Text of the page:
Semenya’s case is not the same as the debate over transgender women who have transitioned from male to female being allowed to compete in sports, although the two issues do have crossover.
Semenya was identified as female at birth, raised as a girl and has been legally identified as female her whole life. She has one of a number of conditions known as differences in sex development, or DSDs, which cause naturally high testosterone that is in the typical male range.
Semenya says her high natural testosterone should be considered a genetic gift in the same way as a basketballer’s height or a swimmer’s long arms.
While track authorities can’t challenge Semenya’s legal gender, they say her condition includes her having the typical male XY chromosome pattern and physical traits that make her “biologically male,” an assertion that has enraged Semenya. World Athletics says Semenya’s testosterone levels give her an athletic advantage that is comparable to a man competing in women’s events and there needs to be rules to address that.
To do that, track has enforced rules since 2019 that require athletes like Semenya to artificially reduce their testosterone to below a specific mark, which is measured through the amount of testosterone recorded in their blood. They can do that by taking daily contraceptive pills, having hormone-blocking injections, or undergoing surgery under the rules. If athletes choose one of the first two options, they would effectively need to do it for their entire careers to remain eligible to compete regularly.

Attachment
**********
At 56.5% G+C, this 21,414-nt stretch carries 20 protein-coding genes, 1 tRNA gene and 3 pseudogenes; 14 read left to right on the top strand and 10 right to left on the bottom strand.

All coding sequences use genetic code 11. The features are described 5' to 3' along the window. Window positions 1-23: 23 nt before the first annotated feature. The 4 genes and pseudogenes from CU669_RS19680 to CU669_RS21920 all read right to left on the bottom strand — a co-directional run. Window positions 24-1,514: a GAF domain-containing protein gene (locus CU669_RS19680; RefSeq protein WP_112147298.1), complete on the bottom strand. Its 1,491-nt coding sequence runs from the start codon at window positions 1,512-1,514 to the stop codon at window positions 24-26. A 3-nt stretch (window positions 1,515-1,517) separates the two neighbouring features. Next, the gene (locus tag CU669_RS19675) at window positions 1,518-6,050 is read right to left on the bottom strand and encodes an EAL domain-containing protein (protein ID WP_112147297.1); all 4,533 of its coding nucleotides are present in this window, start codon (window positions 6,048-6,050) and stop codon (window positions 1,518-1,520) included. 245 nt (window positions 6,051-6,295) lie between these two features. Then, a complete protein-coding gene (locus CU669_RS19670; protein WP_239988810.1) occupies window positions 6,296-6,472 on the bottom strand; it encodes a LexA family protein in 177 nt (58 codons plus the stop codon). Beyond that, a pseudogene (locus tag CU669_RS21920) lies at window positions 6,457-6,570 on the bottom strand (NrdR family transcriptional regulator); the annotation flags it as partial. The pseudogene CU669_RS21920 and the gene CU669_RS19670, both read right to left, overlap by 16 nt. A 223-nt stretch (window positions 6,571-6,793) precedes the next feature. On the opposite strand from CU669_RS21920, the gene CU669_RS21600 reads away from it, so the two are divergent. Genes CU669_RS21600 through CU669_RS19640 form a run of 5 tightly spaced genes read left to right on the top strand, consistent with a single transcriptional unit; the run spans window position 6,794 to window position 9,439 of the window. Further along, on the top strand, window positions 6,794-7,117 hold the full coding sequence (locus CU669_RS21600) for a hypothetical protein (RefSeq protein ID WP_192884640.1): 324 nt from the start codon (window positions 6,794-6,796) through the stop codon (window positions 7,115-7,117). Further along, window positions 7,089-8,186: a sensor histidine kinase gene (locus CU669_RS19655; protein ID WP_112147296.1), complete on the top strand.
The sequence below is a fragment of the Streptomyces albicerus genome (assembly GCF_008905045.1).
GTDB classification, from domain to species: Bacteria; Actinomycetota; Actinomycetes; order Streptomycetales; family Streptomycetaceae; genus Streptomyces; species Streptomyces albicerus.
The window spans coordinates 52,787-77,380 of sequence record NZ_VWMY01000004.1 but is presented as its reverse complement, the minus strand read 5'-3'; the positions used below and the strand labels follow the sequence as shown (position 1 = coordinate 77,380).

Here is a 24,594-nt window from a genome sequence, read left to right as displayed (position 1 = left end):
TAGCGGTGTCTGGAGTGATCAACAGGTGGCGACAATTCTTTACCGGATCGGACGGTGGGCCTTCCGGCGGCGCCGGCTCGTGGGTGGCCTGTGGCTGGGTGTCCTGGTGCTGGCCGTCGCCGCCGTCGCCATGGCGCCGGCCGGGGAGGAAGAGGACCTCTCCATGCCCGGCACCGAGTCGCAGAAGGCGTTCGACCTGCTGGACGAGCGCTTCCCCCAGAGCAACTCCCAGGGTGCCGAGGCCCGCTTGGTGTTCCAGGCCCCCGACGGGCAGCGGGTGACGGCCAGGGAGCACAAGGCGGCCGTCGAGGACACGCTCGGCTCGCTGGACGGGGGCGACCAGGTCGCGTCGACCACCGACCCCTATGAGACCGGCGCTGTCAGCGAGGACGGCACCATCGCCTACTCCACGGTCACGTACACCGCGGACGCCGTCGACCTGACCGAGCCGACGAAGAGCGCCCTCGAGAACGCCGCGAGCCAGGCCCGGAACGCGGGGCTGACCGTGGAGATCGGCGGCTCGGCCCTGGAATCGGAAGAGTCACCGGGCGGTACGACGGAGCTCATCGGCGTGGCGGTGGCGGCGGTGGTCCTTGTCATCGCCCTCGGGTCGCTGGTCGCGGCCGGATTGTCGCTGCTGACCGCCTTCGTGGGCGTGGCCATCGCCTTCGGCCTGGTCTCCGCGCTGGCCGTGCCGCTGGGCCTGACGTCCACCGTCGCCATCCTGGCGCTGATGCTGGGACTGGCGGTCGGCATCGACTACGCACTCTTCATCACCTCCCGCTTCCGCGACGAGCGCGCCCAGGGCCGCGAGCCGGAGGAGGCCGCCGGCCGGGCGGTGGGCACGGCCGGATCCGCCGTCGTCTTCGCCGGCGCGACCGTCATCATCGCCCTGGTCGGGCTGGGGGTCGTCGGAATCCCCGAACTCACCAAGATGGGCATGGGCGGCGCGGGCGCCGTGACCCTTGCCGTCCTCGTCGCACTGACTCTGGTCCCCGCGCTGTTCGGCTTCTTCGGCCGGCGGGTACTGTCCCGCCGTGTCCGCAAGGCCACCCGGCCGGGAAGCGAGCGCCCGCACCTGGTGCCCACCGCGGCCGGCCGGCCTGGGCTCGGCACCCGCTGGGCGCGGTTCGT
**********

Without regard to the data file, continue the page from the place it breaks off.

Semenya has railed against the regulations, and refused to follow them since 2019, saying they discriminated against her because of her condition.
On Tuesday, the European Court of Human Rights agreed. It also found for Semenya on another point of her appeal, that she wasn’t given “effective remedy” against that discrimination when the Court of Arbitration for Sports and the Swiss supreme court both denied her appeals.
There were “serious questions as to the validity” of the testosterone rules, the court said, including with any side effects of the hormone treatment athletes would have to undergo, the difficulties in them remaining within the rules by trying to control their natural hormone levels, and the “lack of evidence” that their high natural testosterone actually gave them an advantage anyway.
That last point struck at the heart of the regulations, which World Athletics has always said is about dealing with the unfair sports advantage Semenya has over other women.
The European rights court also found Semenya’s second legal appeal against the rules at the Swiss supreme court should have led to “a thorough institutional and procedural review” of the rules, but that did not happen.
The rules have been made stricter since Semenya launched her case at the European rights court, with World Athletics announcing in March that athletes would have to reduce their testosterone level to an even lower mark. The updated regulations also apply to every event and not just Semenya’s favored range between 400 meters and one mile, which they did previously.